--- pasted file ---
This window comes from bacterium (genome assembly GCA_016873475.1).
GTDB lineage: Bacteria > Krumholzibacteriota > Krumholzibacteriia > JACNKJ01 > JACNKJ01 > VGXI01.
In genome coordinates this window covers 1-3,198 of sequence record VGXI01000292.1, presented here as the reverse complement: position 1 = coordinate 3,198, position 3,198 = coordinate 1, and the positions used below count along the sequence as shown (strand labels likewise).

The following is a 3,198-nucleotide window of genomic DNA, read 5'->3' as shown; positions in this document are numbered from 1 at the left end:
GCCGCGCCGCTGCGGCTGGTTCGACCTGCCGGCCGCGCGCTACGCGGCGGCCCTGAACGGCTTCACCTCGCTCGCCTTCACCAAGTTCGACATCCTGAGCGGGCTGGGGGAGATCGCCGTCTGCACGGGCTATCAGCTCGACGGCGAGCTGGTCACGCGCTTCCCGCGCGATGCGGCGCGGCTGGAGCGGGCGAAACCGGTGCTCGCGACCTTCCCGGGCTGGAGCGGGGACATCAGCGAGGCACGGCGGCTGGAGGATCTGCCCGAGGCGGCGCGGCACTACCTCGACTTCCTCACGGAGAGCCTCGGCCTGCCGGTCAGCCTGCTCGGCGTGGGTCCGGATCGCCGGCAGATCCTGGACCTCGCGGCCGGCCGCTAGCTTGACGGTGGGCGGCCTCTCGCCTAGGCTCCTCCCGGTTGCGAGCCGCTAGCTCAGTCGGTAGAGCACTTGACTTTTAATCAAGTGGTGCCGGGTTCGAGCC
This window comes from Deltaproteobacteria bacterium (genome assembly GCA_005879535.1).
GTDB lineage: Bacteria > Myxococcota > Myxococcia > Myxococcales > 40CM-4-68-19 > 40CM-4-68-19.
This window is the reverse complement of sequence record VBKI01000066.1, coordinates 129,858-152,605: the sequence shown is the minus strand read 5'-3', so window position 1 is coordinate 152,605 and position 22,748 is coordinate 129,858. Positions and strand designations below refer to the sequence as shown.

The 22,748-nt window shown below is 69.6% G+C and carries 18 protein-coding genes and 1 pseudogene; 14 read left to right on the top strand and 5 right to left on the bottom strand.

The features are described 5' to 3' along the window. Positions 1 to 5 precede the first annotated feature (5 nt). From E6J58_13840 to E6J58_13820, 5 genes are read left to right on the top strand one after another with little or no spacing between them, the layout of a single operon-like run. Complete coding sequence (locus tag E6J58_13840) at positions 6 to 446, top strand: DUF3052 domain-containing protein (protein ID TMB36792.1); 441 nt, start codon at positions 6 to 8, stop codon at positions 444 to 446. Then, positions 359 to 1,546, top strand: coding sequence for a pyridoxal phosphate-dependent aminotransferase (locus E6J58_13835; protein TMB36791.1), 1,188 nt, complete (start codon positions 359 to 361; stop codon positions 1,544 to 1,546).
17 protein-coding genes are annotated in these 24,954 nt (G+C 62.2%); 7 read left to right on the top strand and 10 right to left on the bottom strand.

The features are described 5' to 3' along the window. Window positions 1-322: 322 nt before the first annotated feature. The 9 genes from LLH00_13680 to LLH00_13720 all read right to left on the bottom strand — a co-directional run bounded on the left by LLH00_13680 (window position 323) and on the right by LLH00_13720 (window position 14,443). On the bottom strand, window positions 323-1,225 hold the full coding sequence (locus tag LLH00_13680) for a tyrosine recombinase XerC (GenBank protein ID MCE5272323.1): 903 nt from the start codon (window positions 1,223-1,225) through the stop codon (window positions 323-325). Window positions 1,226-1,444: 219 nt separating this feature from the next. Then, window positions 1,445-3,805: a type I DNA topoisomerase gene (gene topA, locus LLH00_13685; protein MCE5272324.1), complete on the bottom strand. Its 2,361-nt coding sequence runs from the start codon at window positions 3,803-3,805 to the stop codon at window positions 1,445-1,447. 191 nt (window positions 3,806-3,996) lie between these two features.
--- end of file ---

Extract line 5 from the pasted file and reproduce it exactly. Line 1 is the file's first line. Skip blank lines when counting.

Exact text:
GCCGCGCCGCTGCGGCTGGTTCGACCTGCCGGCCGCGCGCTACGCGGCGGCCCTGAACGGCTTCACCTCGCTCGCCTTCACCAAGTTCGACATCCTGAGCGGGCTGGGGGAGATCGCCGTCTGCACGGGCTATCAGCTCGACGGCGAGCTGGTCACGCGCTTCCCGCGCGATGCGGCGCGGCTGGAGCGGGCGAAACCGGTGCTCGCGACCTTCCCGGGCTGGAGCGGGGACATCAGCGAGGCACGGCGGCTGGAGGATCTGCCCGAGGCGGCGCGGCACTACCTCGACTTCCTCACGGAGAGCCTCGGCCTGCCGGTCAGCCTGCTCGGCGTGGGTCCGGATCGCCGGCAGATCCTGGACCTCGCGGCCGGCCGCTAGCTTGACGGTGGGCGGCCTCTCGCCTAGGCTCCTCCCGGTTGCGAGCCGCTAGCTCAGTCGGTAGAGCACTTGACTTTTAATCAAGTGGTGCCGGGTTCGAGCC